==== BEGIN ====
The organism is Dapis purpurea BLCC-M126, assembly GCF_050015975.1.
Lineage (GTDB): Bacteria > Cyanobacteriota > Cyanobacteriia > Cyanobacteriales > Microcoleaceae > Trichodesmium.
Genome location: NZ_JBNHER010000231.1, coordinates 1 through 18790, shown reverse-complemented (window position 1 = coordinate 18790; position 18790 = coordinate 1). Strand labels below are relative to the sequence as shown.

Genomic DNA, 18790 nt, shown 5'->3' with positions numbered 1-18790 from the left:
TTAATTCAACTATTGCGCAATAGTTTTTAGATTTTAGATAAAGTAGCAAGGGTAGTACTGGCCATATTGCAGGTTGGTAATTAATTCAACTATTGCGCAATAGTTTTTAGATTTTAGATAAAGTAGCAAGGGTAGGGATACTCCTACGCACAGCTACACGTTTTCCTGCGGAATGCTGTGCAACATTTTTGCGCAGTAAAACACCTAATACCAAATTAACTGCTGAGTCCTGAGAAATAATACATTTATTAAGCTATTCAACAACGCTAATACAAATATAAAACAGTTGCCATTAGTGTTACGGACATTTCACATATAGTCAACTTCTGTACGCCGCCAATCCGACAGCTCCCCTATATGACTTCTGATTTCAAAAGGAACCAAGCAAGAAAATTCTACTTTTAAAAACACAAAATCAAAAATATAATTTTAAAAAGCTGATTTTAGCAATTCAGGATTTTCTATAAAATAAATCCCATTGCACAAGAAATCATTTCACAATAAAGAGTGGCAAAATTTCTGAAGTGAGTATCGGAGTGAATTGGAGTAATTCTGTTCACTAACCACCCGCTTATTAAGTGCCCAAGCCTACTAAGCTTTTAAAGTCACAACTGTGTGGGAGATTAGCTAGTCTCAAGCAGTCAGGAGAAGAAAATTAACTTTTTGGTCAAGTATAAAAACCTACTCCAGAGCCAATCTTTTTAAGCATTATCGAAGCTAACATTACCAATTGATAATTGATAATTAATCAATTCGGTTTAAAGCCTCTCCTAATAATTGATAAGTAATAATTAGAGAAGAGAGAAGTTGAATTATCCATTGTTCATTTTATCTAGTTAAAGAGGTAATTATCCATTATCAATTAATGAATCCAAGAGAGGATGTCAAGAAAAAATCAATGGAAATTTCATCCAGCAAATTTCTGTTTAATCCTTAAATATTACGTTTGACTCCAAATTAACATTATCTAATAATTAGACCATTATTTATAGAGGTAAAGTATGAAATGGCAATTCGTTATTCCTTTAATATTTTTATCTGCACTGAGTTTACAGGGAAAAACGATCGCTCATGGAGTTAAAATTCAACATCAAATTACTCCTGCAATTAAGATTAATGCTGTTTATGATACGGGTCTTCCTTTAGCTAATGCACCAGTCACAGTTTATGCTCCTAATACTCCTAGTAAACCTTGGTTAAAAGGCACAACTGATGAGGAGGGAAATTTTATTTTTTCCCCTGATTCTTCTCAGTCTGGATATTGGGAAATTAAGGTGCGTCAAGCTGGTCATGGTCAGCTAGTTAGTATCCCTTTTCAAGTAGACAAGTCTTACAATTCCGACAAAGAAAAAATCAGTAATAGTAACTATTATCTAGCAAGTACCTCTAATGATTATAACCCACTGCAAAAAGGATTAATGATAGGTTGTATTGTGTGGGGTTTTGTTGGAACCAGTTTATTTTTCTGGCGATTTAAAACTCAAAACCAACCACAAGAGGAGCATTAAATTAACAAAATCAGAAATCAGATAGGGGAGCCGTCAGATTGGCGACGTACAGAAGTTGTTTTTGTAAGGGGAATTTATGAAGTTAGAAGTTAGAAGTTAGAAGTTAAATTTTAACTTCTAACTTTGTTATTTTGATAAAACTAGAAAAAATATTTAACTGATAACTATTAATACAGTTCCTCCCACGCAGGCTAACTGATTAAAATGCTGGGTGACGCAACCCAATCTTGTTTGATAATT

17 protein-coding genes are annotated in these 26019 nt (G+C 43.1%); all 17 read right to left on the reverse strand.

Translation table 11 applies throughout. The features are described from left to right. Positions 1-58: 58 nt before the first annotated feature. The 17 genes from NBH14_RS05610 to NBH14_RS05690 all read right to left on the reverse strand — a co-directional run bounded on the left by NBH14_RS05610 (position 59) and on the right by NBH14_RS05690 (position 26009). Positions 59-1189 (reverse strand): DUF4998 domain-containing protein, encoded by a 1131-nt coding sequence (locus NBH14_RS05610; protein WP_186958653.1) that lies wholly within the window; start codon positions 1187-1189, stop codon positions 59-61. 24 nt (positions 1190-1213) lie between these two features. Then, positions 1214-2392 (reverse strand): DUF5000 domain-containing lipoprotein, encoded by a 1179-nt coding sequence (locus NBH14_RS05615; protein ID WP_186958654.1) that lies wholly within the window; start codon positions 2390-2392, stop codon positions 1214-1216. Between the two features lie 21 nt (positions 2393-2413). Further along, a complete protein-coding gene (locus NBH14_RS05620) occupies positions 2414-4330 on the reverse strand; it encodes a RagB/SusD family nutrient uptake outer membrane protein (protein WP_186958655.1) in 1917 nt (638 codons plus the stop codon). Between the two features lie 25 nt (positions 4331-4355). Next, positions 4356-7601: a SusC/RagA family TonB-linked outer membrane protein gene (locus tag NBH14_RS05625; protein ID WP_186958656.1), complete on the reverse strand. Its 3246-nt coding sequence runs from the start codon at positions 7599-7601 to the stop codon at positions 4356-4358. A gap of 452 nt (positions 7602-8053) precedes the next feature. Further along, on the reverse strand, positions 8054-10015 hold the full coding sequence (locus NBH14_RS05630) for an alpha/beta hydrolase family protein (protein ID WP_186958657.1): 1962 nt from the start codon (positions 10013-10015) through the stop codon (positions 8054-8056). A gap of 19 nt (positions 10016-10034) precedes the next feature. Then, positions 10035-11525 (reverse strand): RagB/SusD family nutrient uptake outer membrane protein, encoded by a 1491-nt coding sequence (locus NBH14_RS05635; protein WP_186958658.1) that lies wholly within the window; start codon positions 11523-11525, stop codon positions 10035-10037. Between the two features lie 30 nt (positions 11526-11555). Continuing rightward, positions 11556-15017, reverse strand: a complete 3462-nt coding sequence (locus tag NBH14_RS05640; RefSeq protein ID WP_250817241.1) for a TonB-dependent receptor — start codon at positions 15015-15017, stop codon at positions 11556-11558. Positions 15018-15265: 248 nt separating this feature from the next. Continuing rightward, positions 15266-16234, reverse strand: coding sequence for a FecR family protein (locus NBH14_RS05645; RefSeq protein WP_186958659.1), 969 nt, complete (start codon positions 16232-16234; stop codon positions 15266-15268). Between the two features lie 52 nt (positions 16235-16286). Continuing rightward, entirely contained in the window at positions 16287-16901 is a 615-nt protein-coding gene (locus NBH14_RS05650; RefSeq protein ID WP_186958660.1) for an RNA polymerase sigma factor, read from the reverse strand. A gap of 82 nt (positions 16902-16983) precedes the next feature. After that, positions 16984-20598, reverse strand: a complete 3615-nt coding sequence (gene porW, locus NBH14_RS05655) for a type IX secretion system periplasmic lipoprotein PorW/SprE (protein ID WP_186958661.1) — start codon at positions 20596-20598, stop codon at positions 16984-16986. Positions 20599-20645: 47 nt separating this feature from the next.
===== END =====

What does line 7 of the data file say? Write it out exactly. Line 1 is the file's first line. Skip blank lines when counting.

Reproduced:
Translation table 11 applies throughout. The features are described from left to right. Positions 1-58: 58 nt before the first annotated feature. The 17 genes from NBH14_RS05610 to NBH14_RS05690 all read right to left on the reverse strand — a co-directional run bounded on the left by NBH14_RS05610 (position 59) and on the right by NBH14_RS05690 (position 26009). Positions 59-1189 (reverse strand): DUF4998 domain-containing protein, encoded by a 1131-nt coding sequence (locus NBH14_RS05610; protein WP_186958653.1) that lies wholly within the window; start codon positions 1187-1189, stop codon positions 59-61. 24 nt (positions 1190-1213) lie between these two features. Then, positions 1214-2392 (reverse strand): DUF5000 domain-containing lipoprotein, encoded by a 1179-nt coding sequence (locus NBH14_RS05615; protein ID WP_186958654.1) that lies wholly within the window; start codon positions 2390-2392, stop codon positions 1214-1216. Between the two features lie 21 nt (positions 2393-2413). Further along, a complete protein-coding gene (locus NBH14_RS05620) occupies positions 2414-4330 on the reverse strand; it encodes a RagB/SusD family nutrient uptake outer membrane protein (protein WP_186958655.1) in 1917 nt (638 codons plus the stop codon). Between the two features lie 25 nt (positions 4331-4355). Next, positions 4356-7601: a SusC/RagA family TonB-linked outer membrane protein gene (locus tag NBH14_RS05625; protein ID WP_186958656.1), complete on the reverse strand. Its 3246-nt coding sequence runs from the start codon at positions 7599-7601 to the stop codon at positions 4356-4358. A gap of 452 nt (positions 7602-8053) precedes the next feature. Further along, on the reverse strand, positions 8054-10015 hold the full coding sequence (locus NBH14_RS05630) for an alpha/beta hydrolase family protein (protein ID WP_186958657.1): 1962 nt from the start codon (positions 10013-10015) through the stop codon (positions 8054-8056). A gap of 19 nt (positions 10016-10034) precedes the next feature. Then, positions 10035-11525 (reverse strand): RagB/SusD family nutrient uptake outer membrane protein, encoded by a 1491-nt coding sequence (locus NBH14_RS05635; protein WP_186958658.1) that lies wholly within the window; start codon positions 11523-11525, stop codon positions 10035-10037. Between the two features lie 30 nt (positions 11526-11555). Continuing rightward, positions 11556-15017, reverse strand: a complete 3462-nt coding sequence (locus tag NBH14_RS05640; RefSeq protein ID WP_250817241.1) for a TonB-dependent receptor — start codon at positions 15015-15017, stop codon at positions 11556-11558. Positions 15018-15265: 248 nt separating this feature from the next. Continuing rightward, positions 15266-16234, reverse strand: coding sequence for a FecR family protein (locus NBH14_RS05645; RefSeq protein WP_186958659.1), 969 nt, complete (start codon positions 16232-16234; stop codon positions 15266-15268). Between the two features lie 52 nt (positions 16235-16286). Continuing rightward, entirely contained in the window at positions 16287-16901 is a 615-nt protein-coding gene (locus NBH14_RS05650; RefSeq protein ID WP_186958660.1) for an RNA polymerase sigma factor, read from the reverse strand. A gap of 82 nt (positions 16902-16983) precedes the next feature. After that, positions 16984-20598, reverse strand: a complete 3615-nt coding sequence (gene porW, locus NBH14_RS05655) for a type IX secretion system periplasmic lipoprotein PorW/SprE (protein ID WP_186958661.1) — start codon at positions 20596-20598, stop codon at positions 16984-16986. Positions 20599-20645: 47 nt separating this feature from the next.